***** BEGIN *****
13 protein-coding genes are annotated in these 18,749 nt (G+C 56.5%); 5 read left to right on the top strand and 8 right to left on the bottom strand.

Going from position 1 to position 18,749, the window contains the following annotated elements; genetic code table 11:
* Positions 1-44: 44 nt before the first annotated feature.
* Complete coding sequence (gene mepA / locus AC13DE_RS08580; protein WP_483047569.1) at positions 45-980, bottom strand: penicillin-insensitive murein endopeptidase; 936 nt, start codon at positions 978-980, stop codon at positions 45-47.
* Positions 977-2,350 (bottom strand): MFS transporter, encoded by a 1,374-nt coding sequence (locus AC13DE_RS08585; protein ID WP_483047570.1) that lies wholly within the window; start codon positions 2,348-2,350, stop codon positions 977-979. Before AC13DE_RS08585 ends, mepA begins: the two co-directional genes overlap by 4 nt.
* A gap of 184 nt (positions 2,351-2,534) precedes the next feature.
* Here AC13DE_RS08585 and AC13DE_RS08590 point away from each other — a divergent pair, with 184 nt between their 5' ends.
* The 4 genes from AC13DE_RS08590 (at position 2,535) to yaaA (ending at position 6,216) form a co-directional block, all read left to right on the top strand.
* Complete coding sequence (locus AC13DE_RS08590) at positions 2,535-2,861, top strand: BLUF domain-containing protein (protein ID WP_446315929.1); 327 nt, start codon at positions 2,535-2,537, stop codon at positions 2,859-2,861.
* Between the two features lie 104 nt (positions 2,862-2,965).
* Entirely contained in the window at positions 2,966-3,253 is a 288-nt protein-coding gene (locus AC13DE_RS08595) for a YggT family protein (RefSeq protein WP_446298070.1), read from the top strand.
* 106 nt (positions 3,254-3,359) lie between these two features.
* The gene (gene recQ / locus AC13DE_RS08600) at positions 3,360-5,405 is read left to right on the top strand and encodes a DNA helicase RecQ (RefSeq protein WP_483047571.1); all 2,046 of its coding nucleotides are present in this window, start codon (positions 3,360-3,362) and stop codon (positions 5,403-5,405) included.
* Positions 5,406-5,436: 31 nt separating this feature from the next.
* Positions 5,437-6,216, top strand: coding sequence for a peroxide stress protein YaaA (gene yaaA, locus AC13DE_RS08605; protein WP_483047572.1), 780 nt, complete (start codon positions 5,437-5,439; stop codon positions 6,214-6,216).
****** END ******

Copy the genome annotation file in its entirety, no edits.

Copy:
13 protein-coding genes are annotated in these 18,749 nt (G+C 56.5%); 5 read left to right on the top strand and 8 right to left on the bottom strand.

Going from position 1 to position 18,749, the window contains the following annotated elements; genetic code table 11:
* Positions 1-44: 44 nt before the first annotated feature.
* Complete coding sequence (gene mepA / locus AC13DE_RS08580; protein WP_483047569.1) at positions 45-980, bottom strand: penicillin-insensitive murein endopeptidase; 936 nt, start codon at positions 978-980, stop codon at positions 45-47.
* Positions 977-2,350 (bottom strand): MFS transporter, encoded by a 1,374-nt coding sequence (locus AC13DE_RS08585; protein ID WP_483047570.1) that lies wholly within the window; start codon positions 2,348-2,350, stop codon positions 977-979. Before AC13DE_RS08585 ends, mepA begins: the two co-directional genes overlap by 4 nt.
* A gap of 184 nt (positions 2,351-2,534) precedes the next feature.
* Here AC13DE_RS08585 and AC13DE_RS08590 point away from each other — a divergent pair, with 184 nt between their 5' ends.
* The 4 genes from AC13DE_RS08590 (at position 2,535) to yaaA (ending at position 6,216) form a co-directional block, all read left to right on the top strand.
* Complete coding sequence (locus AC13DE_RS08590) at positions 2,535-2,861, top strand: BLUF domain-containing protein (protein ID WP_446315929.1); 327 nt, start codon at positions 2,535-2,537, stop codon at positions 2,859-2,861.
* Between the two features lie 104 nt (positions 2,862-2,965).
* Entirely contained in the window at positions 2,966-3,253 is a 288-nt protein-coding gene (locus AC13DE_RS08595) for a YggT family protein (RefSeq protein WP_446298070.1), read from the top strand.
* 106 nt (positions 3,254-3,359) lie between these two features.
* The gene (gene recQ / locus AC13DE_RS08600) at positions 3,360-5,405 is read left to right on the top strand and encodes a DNA helicase RecQ (RefSeq protein WP_483047571.1); all 2,046 of its coding nucleotides are present in this window, start codon (positions 3,360-3,362) and stop codon (positions 5,403-5,405) included.
* Positions 5,406-5,436: 31 nt separating this feature from the next.
* Positions 5,437-6,216, top strand: coding sequence for a peroxide stress protein YaaA (gene yaaA, locus AC13DE_RS08605; protein WP_483047572.1), 780 nt, complete (start codon positions 5,437-5,439; stop codon positions 6,214-6,216).